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Hope In The Face Of Capitol Crimes: Inhumanity And Desensitization

716 words - 3 pages

In 2008, Suzanne Collins wrote The Hunger Games and the novel was made into a film four years later. Gary Ross, director of the movie, effectively conveys most of the themes from Collins’ novel, but not all of them. Inhumanity and desensitization plague the Capitol, but hope pulls Peeta and Katniss through the Hunger Games. Although there were flaws with some details, the director did not disrupt the general plot and themes. Ross and Collins worked together to ensure a movie as close to the novel as possible and did a decent job.
One of Collin’s central themes, desensitization, plays a major role in both the novel and the movie. The Capitol citizens’ desensitization leads them to deriving ...view middle of the document...

However, Katniss and Peeta do not give up. For their whole lives until the Games, the two district-twelve tributes have lived in the worst district. Katniss’s life has been especially hard considering that she lives in the poorest neighborhood, the Seam. After her father dies in a mine accident, Katniss supports her mother through depression and her younger sister for a long amount of time. Katniss finds hope one day when she sees a single dandelion growing after her second meeting with Peeta and a day after Peeta gives her the bread that prevents her family from going without food that night:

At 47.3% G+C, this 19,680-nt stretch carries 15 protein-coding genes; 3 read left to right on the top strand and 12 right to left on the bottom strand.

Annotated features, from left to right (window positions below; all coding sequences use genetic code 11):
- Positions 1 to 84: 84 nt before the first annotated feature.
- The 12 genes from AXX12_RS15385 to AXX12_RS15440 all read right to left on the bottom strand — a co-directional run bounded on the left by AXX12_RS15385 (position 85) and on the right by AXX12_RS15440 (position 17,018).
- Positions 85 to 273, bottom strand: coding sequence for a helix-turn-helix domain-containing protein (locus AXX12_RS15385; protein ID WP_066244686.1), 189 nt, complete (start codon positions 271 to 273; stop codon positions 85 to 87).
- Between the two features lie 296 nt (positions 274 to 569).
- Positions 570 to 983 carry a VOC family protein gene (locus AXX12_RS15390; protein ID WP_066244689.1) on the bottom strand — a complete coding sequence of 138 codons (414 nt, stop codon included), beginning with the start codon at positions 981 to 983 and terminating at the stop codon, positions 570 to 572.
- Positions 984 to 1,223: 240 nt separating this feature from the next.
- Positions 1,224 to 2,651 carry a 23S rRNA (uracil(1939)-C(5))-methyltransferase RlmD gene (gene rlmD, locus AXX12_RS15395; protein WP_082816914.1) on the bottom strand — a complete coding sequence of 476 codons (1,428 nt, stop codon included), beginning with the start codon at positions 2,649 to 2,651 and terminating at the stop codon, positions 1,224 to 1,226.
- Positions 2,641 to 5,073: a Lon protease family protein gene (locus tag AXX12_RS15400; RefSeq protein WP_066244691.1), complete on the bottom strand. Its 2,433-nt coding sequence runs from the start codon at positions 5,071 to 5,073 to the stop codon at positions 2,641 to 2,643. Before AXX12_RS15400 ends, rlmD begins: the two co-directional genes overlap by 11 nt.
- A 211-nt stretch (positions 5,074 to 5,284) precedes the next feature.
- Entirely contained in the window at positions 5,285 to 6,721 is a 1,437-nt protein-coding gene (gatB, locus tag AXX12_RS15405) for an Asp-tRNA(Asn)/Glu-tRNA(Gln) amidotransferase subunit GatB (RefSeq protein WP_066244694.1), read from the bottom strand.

Our eyes met for only a second, then he turned his head away. I dropped my gaze, embarrassed, and that’s when I saw it. The first dandelion of the year. A bell went off in my head. I thought of the hours spent in the woods with my father and I knew how we were going to survive.
To this day, I can never shake the connection between this boy, Peeta Mellark, and the bread that gave me hope, and the dandelion that reminded me that I was not...

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